Some games are way too over-hyped, and never live up to the expectations placed on them. After months and months of promotional marketing and self-perpetuated excitement, by the time the game comes out, it falls short of ever being what it was thought it would be.
This is something that happens in the industry far too often, unfortunately. It's hard to ever fully put the blame on someone for these issues, as many times the letdown is unavoidable. Call of Juarez: Gunslinger is the complete opposite of this problem.
Gunslinger flew under the radar almost undetected, silent and without any hype pretty much up until it was released. But the day it was released, it was clear to everyone who took a chance on it that this game was awesome. There was no hype to live up to, no expectations to meet. And oddly enough, even if there were, I have a feeling it would have by all accounts.
The game looks extraordinary, as the cell-shading combined with the realistic style looks amazing. It reminded me how much I enjoyed the visual style of XIII on the original Xbox. The environments are as engaging as you would hope they would be, even yielding points for object being shot (like pumpkins, cans and other things laying around).
The game play is pretty straight forward. It's a straight forward FPS, with XP to be earned and skill trees to be tackled. In this aspect, the game plays eerily similar to the Borderlands games, which by all accords, isn't a bad thing in the least. Going after headshots, long shots, running shots and combos when shooting people is extremely fun, and the thrill of racking up points left and right is enough to keep you engaged when the seemingly endless parade of enemies is feeling repetitive.
Above and beyond all else as far as the endearing qualities of the game is the narration of the game. The old cowboy telling the stories that you are reenacting does a phenomenal job, and I immediately thought about the game Bastion. Just like in that game, the game plays out as the narrator is talking, but also the narrator will comment on your game play. This a very easy way to keep the story engaging and entertaining without loosing the focus of the gamer.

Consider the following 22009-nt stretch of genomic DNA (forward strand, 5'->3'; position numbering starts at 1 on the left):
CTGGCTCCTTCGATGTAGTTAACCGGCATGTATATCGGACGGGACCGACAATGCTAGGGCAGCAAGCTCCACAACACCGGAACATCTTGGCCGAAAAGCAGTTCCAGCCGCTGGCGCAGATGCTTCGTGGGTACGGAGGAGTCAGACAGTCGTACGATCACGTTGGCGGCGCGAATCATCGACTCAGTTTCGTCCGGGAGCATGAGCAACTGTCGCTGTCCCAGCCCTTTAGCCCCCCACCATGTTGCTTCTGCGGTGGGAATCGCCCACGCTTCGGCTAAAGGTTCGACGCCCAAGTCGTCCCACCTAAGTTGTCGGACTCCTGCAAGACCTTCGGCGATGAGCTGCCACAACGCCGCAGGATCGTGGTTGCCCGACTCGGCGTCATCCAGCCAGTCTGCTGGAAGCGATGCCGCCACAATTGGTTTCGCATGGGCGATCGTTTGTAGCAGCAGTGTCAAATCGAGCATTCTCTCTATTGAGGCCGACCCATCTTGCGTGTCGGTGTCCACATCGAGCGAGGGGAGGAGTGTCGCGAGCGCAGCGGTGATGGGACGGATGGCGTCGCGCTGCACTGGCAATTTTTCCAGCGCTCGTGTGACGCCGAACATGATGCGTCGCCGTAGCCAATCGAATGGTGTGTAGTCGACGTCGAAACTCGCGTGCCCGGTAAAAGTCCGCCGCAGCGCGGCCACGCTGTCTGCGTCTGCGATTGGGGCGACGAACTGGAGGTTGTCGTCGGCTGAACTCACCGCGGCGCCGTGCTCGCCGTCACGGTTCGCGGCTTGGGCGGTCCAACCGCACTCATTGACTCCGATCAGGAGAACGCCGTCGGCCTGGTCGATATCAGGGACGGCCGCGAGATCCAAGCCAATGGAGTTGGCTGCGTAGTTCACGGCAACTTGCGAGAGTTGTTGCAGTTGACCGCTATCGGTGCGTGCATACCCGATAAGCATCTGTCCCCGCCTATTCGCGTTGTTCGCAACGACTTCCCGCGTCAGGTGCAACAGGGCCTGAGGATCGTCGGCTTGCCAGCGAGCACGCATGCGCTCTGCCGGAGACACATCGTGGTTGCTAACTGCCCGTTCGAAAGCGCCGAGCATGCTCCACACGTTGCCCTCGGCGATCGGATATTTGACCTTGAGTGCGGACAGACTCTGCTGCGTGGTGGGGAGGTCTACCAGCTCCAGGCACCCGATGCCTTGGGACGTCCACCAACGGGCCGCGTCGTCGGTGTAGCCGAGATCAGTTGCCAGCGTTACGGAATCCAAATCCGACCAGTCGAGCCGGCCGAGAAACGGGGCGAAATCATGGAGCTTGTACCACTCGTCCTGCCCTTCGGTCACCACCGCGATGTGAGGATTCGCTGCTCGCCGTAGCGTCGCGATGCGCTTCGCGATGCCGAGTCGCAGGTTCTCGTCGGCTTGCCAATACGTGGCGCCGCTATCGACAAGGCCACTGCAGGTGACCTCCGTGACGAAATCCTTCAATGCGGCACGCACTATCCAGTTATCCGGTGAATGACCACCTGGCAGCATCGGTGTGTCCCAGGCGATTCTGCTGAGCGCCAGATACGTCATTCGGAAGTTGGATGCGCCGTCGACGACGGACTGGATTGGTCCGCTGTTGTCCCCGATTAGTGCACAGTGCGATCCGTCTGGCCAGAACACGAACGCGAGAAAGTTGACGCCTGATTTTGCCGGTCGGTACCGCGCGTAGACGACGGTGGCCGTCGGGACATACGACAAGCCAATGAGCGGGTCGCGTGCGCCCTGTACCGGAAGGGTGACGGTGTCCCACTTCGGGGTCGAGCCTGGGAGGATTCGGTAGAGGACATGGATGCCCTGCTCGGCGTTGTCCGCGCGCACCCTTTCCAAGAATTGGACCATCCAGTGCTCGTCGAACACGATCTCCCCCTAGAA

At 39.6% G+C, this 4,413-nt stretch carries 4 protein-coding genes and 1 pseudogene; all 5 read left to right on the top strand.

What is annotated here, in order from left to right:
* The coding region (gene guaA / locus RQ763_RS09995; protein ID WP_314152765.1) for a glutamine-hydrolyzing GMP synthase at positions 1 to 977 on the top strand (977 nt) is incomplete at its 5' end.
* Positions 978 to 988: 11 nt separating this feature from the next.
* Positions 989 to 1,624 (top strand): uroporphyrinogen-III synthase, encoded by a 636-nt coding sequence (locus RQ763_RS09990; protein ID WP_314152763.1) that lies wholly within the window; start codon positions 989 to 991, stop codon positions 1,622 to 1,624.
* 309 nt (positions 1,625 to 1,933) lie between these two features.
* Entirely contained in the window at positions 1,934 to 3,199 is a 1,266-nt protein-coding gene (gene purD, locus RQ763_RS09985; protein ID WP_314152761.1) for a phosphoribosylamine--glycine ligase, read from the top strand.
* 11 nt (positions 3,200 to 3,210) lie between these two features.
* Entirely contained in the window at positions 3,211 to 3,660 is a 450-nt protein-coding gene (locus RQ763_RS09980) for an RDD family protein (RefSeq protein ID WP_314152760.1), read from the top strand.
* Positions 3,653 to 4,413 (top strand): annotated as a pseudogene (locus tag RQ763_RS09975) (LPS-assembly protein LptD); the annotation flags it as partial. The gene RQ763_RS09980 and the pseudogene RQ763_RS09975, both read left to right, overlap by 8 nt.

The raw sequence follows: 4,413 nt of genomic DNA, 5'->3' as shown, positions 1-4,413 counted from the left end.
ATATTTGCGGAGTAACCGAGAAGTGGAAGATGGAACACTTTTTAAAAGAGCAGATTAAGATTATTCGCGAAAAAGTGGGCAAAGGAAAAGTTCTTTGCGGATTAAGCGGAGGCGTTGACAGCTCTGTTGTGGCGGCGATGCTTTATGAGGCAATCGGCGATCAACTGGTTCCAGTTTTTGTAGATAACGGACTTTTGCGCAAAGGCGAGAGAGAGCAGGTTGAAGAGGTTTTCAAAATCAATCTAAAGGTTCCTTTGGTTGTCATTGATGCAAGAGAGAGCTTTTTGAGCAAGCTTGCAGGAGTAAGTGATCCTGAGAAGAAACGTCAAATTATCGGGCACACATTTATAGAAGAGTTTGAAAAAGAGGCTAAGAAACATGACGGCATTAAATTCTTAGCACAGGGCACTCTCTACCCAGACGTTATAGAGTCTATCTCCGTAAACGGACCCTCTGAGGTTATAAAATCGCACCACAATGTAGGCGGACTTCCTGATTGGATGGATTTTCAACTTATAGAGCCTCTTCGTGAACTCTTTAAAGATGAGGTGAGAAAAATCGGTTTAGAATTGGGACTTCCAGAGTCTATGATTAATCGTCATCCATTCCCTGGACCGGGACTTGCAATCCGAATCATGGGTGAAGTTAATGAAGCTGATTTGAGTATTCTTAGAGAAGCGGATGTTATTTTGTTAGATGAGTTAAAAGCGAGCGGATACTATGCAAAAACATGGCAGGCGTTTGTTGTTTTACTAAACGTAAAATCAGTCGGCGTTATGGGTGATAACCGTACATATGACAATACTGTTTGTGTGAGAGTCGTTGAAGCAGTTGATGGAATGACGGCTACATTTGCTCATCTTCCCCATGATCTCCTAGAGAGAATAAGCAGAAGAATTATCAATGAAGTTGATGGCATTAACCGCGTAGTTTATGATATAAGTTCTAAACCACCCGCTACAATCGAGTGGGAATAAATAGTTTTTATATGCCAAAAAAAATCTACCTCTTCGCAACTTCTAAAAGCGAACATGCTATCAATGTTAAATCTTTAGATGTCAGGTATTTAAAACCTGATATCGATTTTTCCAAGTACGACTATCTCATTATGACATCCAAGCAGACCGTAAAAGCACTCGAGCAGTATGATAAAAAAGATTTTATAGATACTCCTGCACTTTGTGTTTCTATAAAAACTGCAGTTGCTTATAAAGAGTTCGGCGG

Overall, this is an amazing game, especially for a $15 title. But I guess when there is no hype or pressure to live up to, it becomes easier to live up to those standards.
in 2012, Telltale Games pretty much dominated the video games dojo with the release of the episodic and highly successful adventure game, The Walking Dead. Granted, it was capitalizing on the ridiculous momentum and allure that the franchise was drumming up, using the buzz to its advantage. Between the television show and the comics, the franchise was clicking on all cylinders, and Telltale Games cashed in on it at just the right moment.
That's not to say that it was a cash-grab game and held no merit as a stand alone product, because it wasn't. By itself, it was a fantastic game, and critically one of the best for the entire year. But that's not to say that the built-in hype didn't help at all, because of course it did.
What's important to remember is that this wasn't Telltale Game's first rodeo. They have actually made a few point-and-click adventure games, all based on other, popular franchises. One of their games was Back to the Future: The Game, which I started playing tonight. While not nearly as good as The Walking Dead game, it's easy to draw comparisons and look back to see what went right and wrong back then, and how they seemed to take those lessons and apply them to zombie universe.
This adventure takes place after the events of the movie trilogy, making a new storyline for the popular franchise instead of going the easy route and just recreating the movie series. The voice acting is phenomenal, and the characters seem as lively and lovable as they did back in the day. One thing that is clear right off the bat is how dull and bland the backgrounds are. While the characters look great, they didn't put much time in creating a world that you feel completely immersed in. The writing is great, but the puzzles are very simple and less challenging than I hoped they would be.
And that's the story for this game. For everything it does great, it falls flat on another aspect of it.
Thankfully, they figured out this pattern when making The Walking Dead, because without the ability to forfeit pride for the sake of betterment of a project, success would never happen. So for everyone who absolutely loved The Walking Dead game, you should go back and play Back to the Future: The Game, and get a little perspective.
Usually, video games follow a fairly established set of rules and guidelines that actually qualify them as games. The basic of these guidelines is that there is a way to beat the game, a way to lose the game and always a specific goal laid out in front of you to accomplish. Not all games follow these rules to perfectly, and some just don't incorporate one or another of them. But for the most part, these are the fundamental blueprints for developing a game.
Then, every once in a while, a developer comes along and throws all tradition out the window and does their own thing. 99% of the time these will be smaller, indie developers who have less riding on whether or not they follow established guidelines or not, and they have a lot more freedom to experiment with unique and different types of games.